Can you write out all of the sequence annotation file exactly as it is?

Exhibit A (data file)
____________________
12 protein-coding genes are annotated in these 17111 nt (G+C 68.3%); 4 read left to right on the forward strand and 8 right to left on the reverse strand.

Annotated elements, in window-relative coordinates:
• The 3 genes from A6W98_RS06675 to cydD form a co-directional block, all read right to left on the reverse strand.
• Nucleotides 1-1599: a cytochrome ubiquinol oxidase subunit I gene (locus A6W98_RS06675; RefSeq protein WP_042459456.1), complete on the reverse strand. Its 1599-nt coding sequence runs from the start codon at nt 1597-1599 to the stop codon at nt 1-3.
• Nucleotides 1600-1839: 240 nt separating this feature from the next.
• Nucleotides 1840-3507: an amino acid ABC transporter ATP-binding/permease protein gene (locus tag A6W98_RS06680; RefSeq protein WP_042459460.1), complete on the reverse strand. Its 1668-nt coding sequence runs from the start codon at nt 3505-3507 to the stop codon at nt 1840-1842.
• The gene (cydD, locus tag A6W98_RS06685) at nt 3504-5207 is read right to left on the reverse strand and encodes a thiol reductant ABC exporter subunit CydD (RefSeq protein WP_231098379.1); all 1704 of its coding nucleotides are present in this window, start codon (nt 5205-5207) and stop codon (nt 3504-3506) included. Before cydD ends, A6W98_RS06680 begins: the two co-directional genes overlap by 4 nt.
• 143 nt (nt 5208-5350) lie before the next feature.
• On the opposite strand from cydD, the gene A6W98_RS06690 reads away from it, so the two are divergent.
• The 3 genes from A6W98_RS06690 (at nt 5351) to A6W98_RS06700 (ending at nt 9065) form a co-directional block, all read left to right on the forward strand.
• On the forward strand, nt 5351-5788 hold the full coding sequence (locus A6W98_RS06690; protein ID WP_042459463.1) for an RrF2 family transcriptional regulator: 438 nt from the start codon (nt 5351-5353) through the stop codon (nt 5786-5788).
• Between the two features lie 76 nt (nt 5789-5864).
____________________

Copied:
12 protein-coding genes are annotated in these 17111 nt (G+C 68.3%); 4 read left to right on the forward strand and 8 right to left on the reverse strand.

Annotated elements, in window-relative coordinates:
• The 3 genes from A6W98_RS06675 to cydD form a co-directional block, all read right to left on the reverse strand.
• Nucleotides 1-1599: a cytochrome ubiquinol oxidase subunit I gene (locus A6W98_RS06675; RefSeq protein WP_042459456.1), complete on the reverse strand. Its 1599-nt coding sequence runs from the start codon at nt 1597-1599 to the stop codon at nt 1-3.
• Nucleotides 1600-1839: 240 nt separating this feature from the next.
• Nucleotides 1840-3507: an amino acid ABC transporter ATP-binding/permease protein gene (locus tag A6W98_RS06680; RefSeq protein WP_042459460.1), complete on the reverse strand. Its 1668-nt coding sequence runs from the start codon at nt 3505-3507 to the stop codon at nt 1840-1842.
• The gene (cydD, locus tag A6W98_RS06685) at nt 3504-5207 is read right to left on the reverse strand and encodes a thiol reductant ABC exporter subunit CydD (RefSeq protein WP_231098379.1); all 1704 of its coding nucleotides are present in this window, start codon (nt 5205-5207) and stop codon (nt 3504-3506) included. Before cydD ends, A6W98_RS06680 begins: the two co-directional genes overlap by 4 nt.
• 143 nt (nt 5208-5350) lie before the next feature.
• On the opposite strand from cydD, the gene A6W98_RS06690 reads away from it, so the two are divergent.
• The 3 genes from A6W98_RS06690 (at nt 5351) to A6W98_RS06700 (ending at nt 9065) form a co-directional block, all read left to right on the forward strand.
• On the forward strand, nt 5351-5788 hold the full coding sequence (locus A6W98_RS06690; protein ID WP_042459463.1) for an RrF2 family transcriptional regulator: 438 nt from the start codon (nt 5351-5353) through the stop codon (nt 5786-5788).
• Between the two features lie 76 nt (nt 5789-5864).